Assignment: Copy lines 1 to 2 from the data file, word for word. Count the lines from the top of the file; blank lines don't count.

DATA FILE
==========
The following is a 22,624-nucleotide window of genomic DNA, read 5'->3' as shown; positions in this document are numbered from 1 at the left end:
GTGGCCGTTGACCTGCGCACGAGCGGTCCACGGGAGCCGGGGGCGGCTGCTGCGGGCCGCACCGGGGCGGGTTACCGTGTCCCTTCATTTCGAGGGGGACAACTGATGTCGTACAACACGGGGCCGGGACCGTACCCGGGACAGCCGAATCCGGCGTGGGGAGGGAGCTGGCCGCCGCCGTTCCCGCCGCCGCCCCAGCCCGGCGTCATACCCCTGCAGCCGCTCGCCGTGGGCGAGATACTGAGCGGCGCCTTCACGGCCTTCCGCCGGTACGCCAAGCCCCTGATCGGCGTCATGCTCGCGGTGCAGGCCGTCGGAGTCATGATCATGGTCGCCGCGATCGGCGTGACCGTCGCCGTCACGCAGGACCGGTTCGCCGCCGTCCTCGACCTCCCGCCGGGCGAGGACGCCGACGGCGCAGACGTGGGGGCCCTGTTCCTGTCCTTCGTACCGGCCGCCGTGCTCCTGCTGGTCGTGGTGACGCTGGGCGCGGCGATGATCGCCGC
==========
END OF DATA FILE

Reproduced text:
The following is a 22,624-nucleotide window of genomic DNA, read 5'->3' as shown; positions in this document are numbered from 1 at the left end:
GTGGCCGTTGACCTGCGCACGAGCGGTCCACGGGAGCCGGGGGCGGCTGCTGCGGGCCGCACCGGGGCGGGTTACCGTGTCCCTTCATTTCGAGGGGGACAACTGATGTCGTACAACACGGGGCCGGGACCGTACCCGGGACAGCCGAATCCGGCGTGGGGAGGGAGCTGGCCGCCGCCGTTCCCGCCGCCGCCCCAGCCCGGCGTCATACCCCTGCAGCCGCTCGCCGTGGGCGAGATACTGAGCGGCGCCTTCACGGCCTTCCGCCGGTACGCCAAGCCCCTGATCGGCGTCATGCTCGCGGTGCAGGCCGTCGGAGTCATGATCATGGTCGCCGCGATCGGCGTGACCGTCGCCGTCACGCAGGACCGGTTCGCCGCCGTCCTCGACCTCCCGCCGGGCGAGGACGCCGACGGCGCAGACGTGGGGGCCCTGTTCCTGTCCTTCGTACCGGCCGCCGTGCTCCTGCTGGTCGTGGTGACGCTGGGCGCGGCGATGATCGCCGC